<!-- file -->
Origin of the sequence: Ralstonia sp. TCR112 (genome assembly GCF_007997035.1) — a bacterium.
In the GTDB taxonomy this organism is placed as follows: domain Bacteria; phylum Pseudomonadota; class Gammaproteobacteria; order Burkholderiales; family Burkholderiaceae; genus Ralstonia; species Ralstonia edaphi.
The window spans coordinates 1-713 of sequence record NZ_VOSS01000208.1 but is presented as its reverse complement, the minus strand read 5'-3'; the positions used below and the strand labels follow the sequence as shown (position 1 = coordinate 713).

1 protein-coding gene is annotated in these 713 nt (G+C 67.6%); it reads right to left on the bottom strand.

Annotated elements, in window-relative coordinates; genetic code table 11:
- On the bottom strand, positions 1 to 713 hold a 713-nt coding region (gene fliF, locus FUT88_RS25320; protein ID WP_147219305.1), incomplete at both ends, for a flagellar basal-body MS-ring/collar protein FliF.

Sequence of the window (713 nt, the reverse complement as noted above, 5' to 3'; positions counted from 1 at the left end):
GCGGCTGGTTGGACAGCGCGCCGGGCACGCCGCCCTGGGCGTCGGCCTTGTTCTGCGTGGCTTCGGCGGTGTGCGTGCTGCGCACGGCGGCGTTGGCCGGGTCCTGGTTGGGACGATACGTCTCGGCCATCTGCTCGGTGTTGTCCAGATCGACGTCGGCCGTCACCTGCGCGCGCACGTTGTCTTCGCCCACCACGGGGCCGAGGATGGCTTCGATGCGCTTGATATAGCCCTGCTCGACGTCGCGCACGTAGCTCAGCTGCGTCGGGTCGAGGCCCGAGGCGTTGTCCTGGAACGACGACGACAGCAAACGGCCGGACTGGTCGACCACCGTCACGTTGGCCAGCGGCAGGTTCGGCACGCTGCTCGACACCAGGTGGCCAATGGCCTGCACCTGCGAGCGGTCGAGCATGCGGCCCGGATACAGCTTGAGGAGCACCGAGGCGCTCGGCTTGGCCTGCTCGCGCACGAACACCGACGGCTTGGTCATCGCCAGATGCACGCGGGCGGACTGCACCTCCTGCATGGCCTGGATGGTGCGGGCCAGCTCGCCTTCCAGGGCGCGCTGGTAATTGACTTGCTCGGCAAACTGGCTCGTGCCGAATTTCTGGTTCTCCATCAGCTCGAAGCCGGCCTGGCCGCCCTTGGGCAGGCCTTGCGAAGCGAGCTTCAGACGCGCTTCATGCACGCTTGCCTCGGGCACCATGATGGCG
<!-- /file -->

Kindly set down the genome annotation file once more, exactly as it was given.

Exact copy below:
Origin of the sequence: Ralstonia sp. TCR112 (genome assembly GCF_007997035.1) — a bacterium.
In the GTDB taxonomy this organism is placed as follows: domain Bacteria; phylum Pseudomonadota; class Gammaproteobacteria; order Burkholderiales; family Burkholderiaceae; genus Ralstonia; species Ralstonia edaphi.
The window spans coordinates 1-713 of sequence record NZ_VOSS01000208.1 but is presented as its reverse complement, the minus strand read 5'-3'; the positions used below and the strand labels follow the sequence as shown (position 1 = coordinate 713).

1 protein-coding gene is annotated in these 713 nt (G+C 67.6%); it reads right to left on the bottom strand.

Annotated elements, in window-relative coordinates; genetic code table 11:
- On the bottom strand, positions 1 to 713 hold a 713-nt coding region (gene fliF, locus FUT88_RS25320; protein ID WP_147219305.1), incomplete at both ends, for a flagellar basal-body MS-ring/collar protein FliF.

Sequence of the window (713 nt, the reverse complement as noted above, 5' to 3'; positions counted from 1 at the left end):
GCGGCTGGTTGGACAGCGCGCCGGGCACGCCGCCCTGGGCGTCGGCCTTGTTCTGCGTGGCTTCGGCGGTGTGCGTGCTGCGCACGGCGGCGTTGGCCGGGTCCTGGTTGGGACGATACGTCTCGGCCATCTGCTCGGTGTTGTCCAGATCGACGTCGGCCGTCACCTGCGCGCGCACGTTGTCTTCGCCCACCACGGGGCCGAGGATGGCTTCGATGCGCTTGATATAGCCCTGCTCGACGTCGCGCACGTAGCTCAGCTGCGTCGGGTCGAGGCCCGAGGCGTTGTCCTGGAACGACGACGACAGCAAACGGCCGGACTGGTCGACCACCGTCACGTTGGCCAGCGGCAGGTTCGGCACGCTGCTCGACACCAGGTGGCCAATGGCCTGCACCTGCGAGCGGTCGAGCATGCGGCCCGGATACAGCTTGAGGAGCACCGAGGCGCTCGGCTTGGCCTGCTCGCGCACGAACACCGACGGCTTGGTCATCGCCAGATGCACGCGGGCGGACTGCACCTCCTGCATGGCCTGGATGGTGCGGGCCAGCTCGCCTTCCAGGGCGCGCTGGTAATTGACTTGCTCGGCAAACTGGCTCGTGCCGAATTTCTGGTTCTCCATCAGCTCGAAGCCGGCCTGGCCGCCCTTGGGCAGGCCTTGCGAAGCGAGCTTCAGACGCGCTTCATGCACGCTTGCCTCGGGCACCATGATGGCG